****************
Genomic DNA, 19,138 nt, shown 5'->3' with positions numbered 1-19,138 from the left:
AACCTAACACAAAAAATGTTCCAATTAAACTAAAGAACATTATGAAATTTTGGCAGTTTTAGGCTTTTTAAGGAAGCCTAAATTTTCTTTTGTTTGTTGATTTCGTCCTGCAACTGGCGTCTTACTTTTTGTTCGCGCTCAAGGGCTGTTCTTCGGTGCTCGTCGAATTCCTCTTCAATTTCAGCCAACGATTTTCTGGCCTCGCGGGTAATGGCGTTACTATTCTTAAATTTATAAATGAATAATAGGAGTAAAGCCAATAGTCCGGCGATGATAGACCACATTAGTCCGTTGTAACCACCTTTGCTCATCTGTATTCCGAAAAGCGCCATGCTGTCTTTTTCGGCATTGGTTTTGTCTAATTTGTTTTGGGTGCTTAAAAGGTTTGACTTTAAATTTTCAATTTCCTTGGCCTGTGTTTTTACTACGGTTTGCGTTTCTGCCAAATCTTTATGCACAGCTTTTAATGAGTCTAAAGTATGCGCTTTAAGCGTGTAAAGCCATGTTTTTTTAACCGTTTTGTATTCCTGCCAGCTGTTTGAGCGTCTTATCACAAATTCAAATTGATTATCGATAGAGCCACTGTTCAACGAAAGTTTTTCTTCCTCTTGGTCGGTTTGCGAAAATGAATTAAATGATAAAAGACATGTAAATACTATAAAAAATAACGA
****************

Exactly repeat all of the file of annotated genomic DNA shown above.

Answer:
Genomic DNA, 19,138 nt, shown 5'->3' with positions numbered 1-19,138 from the left:
AACCTAACACAAAAAATGTTCCAATTAAACTAAAGAACATTATGAAATTTTGGCAGTTTTAGGCTTTTTAAGGAAGCCTAAATTTTCTTTTGTTTGTTGATTTCGTCCTGCAACTGGCGTCTTACTTTTTGTTCGCGCTCAAGGGCTGTTCTTCGGTGCTCGTCGAATTCCTCTTCAATTTCAGCCAACGATTTTCTGGCCTCGCGGGTAATGGCGTTACTATTCTTAAATTTATAAATGAATAATAGGAGTAAAGCCAATAGTCCGGCGATGATAGACCACATTAGTCCGTTGTAACCACCTTTGCTCATCTGTATTCCGAAAAGCGCCATGCTGTCTTTTTCGGCATTGGTTTTGTCTAATTTGTTTTGGGTGCTTAAAAGGTTTGACTTTAAATTTTCAATTTCCTTGGCCTGTGTTTTTACTACGGTTTGCGTTTCTGCCAAATCTTTATGCACAGCTTTTAATGAGTCTAAAGTATGCGCTTTAAGCGTGTAAAGCCATGTTTTTTTAACCGTTTTGTATTCCTGCCAGCTGTTTGAGCGTCTTATCACAAATTCAAATTGATTATCGATAGAGCCACTGTTCAACGAAAGTTTTTCTTCCTCTTGGTCGGTTTGCGAAAATGAATTAAATGATAAAAGACATGTAAATACTATAAAAAATAACGA